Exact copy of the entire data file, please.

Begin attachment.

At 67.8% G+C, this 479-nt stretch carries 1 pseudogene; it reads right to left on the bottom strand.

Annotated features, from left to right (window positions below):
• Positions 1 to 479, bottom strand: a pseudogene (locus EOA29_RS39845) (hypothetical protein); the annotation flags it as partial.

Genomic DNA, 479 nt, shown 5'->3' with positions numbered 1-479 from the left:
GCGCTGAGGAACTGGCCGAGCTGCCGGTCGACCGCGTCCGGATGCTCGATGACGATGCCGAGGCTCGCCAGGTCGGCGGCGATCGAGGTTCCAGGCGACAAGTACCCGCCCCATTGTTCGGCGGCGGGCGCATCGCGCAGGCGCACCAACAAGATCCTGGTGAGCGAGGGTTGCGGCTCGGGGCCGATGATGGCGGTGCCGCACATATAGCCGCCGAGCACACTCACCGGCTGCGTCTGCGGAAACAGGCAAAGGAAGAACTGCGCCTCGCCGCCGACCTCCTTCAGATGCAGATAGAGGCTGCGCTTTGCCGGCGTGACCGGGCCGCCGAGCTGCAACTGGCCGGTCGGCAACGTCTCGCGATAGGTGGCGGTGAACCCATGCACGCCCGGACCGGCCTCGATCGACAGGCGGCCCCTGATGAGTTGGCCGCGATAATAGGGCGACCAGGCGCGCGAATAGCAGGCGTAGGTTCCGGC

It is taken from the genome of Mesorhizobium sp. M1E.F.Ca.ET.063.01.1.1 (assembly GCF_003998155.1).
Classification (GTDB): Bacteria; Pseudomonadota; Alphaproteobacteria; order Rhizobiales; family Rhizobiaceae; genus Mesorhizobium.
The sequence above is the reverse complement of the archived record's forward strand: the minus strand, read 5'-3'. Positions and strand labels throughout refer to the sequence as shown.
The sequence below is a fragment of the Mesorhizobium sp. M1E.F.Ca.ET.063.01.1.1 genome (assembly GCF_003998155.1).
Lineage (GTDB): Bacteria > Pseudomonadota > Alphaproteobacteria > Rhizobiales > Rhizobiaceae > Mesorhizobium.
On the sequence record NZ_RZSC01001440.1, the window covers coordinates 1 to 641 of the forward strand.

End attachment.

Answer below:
At 67.8% G+C, this 479-nt stretch carries 1 pseudogene; it reads right to left on the bottom strand.

Annotated features, from left to right (window positions below):
• Positions 1 to 479, bottom strand: a pseudogene (locus EOA29_RS39845) (hypothetical protein); the annotation flags it as partial.

Genomic DNA, 479 nt, shown 5'->3' with positions numbered 1-479 from the left:
GCGCTGAGGAACTGGCCGAGCTGCCGGTCGACCGCGTCCGGATGCTCGATGACGATGCCGAGGCTCGCCAGGTCGGCGGCGATCGAGGTTCCAGGCGACAAGTACCCGCCCCATTGTTCGGCGGCGGGCGCATCGCGCAGGCGCACCAACAAGATCCTGGTGAGCGAGGGTTGCGGCTCGGGGCCGATGATGGCGGTGCCGCACATATAGCCGCCGAGCACACTCACCGGCTGCGTCTGCGGAAACAGGCAAAGGAAGAACTGCGCCTCGCCGCCGACCTCCTTCAGATGCAGATAGAGGCTGCGCTTTGCCGGCGTGACCGGGCCGCCGAGCTGCAACTGGCCGGTCGGCAACGTCTCGCGATAGGTGGCGGTGAACCCATGCACGCCCGGACCGGCCTCGATCGACAGGCGGCCCCTGATGAGTTGGCCGCGATAATAGGGCGACCAGGCGCGCGAATAGCAGGCGTAGGTTCCGGC

It is taken from the genome of Mesorhizobium sp. M1E.F.Ca.ET.063.01.1.1 (assembly GCF_003998155.1).
Classification (GTDB): Bacteria; Pseudomonadota; Alphaproteobacteria; order Rhizobiales; family Rhizobiaceae; genus Mesorhizobium.
The sequence above is the reverse complement of the archived record's forward strand: the minus strand, read 5'-3'. Positions and strand labels throughout refer to the sequence as shown.
The sequence below is a fragment of the Mesorhizobium sp. M1E.F.Ca.ET.063.01.1.1 genome (assembly GCF_003998155.1).
Lineage (GTDB): Bacteria > Pseudomonadota > Alphaproteobacteria > Rhizobiales > Rhizobiaceae > Mesorhizobium.
On the sequence record NZ_RZSC01001440.1, the window covers coordinates 1 to 641 of the forward strand.